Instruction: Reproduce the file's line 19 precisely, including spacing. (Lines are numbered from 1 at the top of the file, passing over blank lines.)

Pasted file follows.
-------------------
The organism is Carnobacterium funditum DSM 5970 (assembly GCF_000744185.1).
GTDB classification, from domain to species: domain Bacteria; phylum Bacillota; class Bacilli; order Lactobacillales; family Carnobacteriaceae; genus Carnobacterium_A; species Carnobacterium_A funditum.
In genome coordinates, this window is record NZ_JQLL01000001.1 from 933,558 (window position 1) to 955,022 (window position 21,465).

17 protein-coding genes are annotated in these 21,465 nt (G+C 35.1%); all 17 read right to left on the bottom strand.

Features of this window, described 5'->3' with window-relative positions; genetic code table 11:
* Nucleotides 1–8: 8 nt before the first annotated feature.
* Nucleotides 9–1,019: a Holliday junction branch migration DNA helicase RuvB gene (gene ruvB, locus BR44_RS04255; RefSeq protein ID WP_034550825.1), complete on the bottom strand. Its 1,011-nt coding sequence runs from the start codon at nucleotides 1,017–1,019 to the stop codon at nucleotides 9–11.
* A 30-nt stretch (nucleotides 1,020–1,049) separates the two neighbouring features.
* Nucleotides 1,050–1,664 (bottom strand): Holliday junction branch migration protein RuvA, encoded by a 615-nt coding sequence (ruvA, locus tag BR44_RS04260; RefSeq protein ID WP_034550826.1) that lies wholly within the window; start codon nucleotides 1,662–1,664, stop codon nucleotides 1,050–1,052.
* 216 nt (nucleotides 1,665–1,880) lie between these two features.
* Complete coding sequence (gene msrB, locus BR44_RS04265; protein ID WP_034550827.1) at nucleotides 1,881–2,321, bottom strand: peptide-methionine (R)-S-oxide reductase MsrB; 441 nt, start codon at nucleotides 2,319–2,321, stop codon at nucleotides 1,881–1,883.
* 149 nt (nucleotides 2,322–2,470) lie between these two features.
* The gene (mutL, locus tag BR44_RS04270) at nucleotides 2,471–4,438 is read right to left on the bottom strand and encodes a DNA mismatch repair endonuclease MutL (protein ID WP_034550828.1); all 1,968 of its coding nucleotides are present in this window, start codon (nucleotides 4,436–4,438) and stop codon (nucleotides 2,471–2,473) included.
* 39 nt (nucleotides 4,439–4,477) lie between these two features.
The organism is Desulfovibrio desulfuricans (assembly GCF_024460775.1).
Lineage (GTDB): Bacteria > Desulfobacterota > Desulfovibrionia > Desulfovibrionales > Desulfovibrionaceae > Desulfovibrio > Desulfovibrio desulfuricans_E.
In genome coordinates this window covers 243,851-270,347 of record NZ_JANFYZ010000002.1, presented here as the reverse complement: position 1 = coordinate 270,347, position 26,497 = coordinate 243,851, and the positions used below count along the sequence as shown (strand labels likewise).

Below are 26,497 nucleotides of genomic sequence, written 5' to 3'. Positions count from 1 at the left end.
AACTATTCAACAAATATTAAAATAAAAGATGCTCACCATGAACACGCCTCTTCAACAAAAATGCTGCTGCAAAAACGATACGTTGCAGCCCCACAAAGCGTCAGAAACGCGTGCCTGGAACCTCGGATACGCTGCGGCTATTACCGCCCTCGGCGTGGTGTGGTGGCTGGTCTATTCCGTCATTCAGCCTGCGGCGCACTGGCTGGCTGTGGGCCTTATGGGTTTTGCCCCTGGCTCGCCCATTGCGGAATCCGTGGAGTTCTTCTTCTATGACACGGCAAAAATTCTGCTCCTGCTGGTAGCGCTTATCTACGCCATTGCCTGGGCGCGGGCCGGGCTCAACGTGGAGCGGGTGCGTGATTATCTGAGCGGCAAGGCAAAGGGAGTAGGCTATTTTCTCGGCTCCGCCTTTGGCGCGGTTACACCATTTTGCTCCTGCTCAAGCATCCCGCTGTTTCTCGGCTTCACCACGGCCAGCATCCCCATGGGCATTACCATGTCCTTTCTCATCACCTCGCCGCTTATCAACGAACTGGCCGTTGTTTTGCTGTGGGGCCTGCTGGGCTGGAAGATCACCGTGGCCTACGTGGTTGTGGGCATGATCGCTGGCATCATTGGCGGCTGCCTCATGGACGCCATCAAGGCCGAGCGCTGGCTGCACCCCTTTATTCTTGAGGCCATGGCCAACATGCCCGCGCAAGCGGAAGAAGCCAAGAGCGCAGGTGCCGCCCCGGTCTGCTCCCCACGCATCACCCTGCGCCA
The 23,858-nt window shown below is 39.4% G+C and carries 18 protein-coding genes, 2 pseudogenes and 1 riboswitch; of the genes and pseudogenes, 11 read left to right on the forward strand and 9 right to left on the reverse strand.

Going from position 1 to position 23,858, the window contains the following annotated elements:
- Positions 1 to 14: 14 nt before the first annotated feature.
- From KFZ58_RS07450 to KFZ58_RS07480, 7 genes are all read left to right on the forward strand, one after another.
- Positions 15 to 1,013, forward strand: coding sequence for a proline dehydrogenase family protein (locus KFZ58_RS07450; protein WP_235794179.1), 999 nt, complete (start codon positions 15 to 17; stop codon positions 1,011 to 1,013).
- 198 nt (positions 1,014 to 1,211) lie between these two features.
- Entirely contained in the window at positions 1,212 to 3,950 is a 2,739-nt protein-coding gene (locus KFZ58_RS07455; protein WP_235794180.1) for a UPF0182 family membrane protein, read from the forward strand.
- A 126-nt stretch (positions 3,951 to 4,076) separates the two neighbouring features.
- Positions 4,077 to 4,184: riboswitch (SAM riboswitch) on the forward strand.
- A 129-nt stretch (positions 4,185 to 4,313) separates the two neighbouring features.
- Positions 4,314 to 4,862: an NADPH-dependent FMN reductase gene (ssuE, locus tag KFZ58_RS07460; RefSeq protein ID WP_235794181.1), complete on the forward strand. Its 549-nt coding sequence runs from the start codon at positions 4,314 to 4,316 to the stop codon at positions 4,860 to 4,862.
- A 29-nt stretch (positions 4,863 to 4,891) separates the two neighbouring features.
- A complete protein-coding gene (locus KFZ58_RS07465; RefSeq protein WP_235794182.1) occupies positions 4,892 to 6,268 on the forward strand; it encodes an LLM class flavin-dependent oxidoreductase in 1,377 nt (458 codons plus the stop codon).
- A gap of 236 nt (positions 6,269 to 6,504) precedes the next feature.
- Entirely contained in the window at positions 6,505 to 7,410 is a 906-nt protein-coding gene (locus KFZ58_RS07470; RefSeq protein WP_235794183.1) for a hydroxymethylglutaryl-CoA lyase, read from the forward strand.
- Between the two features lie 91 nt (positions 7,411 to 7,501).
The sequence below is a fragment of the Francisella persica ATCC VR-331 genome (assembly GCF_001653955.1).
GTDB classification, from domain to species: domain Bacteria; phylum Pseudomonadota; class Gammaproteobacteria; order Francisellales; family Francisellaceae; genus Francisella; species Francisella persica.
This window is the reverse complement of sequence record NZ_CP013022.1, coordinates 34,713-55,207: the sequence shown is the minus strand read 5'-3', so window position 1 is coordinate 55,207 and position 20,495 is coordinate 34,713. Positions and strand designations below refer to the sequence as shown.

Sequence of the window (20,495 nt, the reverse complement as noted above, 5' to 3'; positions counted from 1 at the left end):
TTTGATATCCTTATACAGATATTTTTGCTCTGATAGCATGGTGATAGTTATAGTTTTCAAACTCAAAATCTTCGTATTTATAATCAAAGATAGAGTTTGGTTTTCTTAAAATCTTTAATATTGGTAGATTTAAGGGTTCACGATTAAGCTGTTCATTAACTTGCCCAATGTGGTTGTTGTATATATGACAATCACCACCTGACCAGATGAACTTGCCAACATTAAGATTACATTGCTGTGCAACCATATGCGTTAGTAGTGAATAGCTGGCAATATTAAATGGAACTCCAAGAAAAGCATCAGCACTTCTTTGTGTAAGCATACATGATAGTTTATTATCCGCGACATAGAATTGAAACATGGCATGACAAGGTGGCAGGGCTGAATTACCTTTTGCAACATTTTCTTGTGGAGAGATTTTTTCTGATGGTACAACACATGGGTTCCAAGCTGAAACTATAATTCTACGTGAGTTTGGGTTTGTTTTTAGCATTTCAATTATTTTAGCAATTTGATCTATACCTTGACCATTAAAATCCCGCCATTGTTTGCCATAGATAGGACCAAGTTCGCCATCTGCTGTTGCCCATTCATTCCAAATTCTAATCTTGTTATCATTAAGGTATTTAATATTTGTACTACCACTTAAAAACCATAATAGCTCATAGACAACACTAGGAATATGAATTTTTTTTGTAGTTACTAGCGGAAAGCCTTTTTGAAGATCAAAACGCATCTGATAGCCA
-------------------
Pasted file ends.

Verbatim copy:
AACTATTCAACAAATATTAAAATAAAAGATGCTCACCATGAACACGCCTCTTCAACAAAAATGCTGCTGCAAAAACGATACGTTGCAGCCCCACAAAGCGTCAGAAACGCGTGCCTGGAACCTCGGATACGCTGCGGCTATTACCGCCCTCGGCGTGGTGTGGTGGCTGGTCTATTCCGTCATTCAGCCTGCGGCGCACTGGCTGGCTGTGGGCCTTATGGGTTTTGCCCCTGGCTCGCCCATTGCGGAATCCGTGGAGTTCTTCTTCTATGACACGGCAAAAATTCTGCTCCTGCTGGTAGCGCTTATCTACGCCATTGCCTGGGCGCGGGCCGGGCTCAACGTGGAGCGGGTGCGTGATTATCTGAGCGGCAAGGCAAAGGGAGTAGGCTATTTTCTCGGCTCCGCCTTTGGCGCGGTTACACCATTTTGCTCCTGCTCAAGCATCCCGCTGTTTCTCGGCTTCACCACGGCCAGCATCCCCATGGGCATTACCATGTCCTTTCTCATCACCTCGCCGCTTATCAACGAACTGGCCGTTGTTTTGCTGTGGGGCCTGCTGGGCTGGAAGATCACCGTGGCCTACGTGGTTGTGGGCATGATCGCTGGCATCATTGGCGGCTGCCTCATGGACGCCATCAAGGCCGAGCGCTGGCTGCACCCCTTTATTCTTGAGGCCATGGCCAACATGCCCGCGCAAGCGGAAGAAGCCAAGAGCGCAGGTGCCGCCCCGGTCTGCTCCCCACGCATCACCCTGCGCCA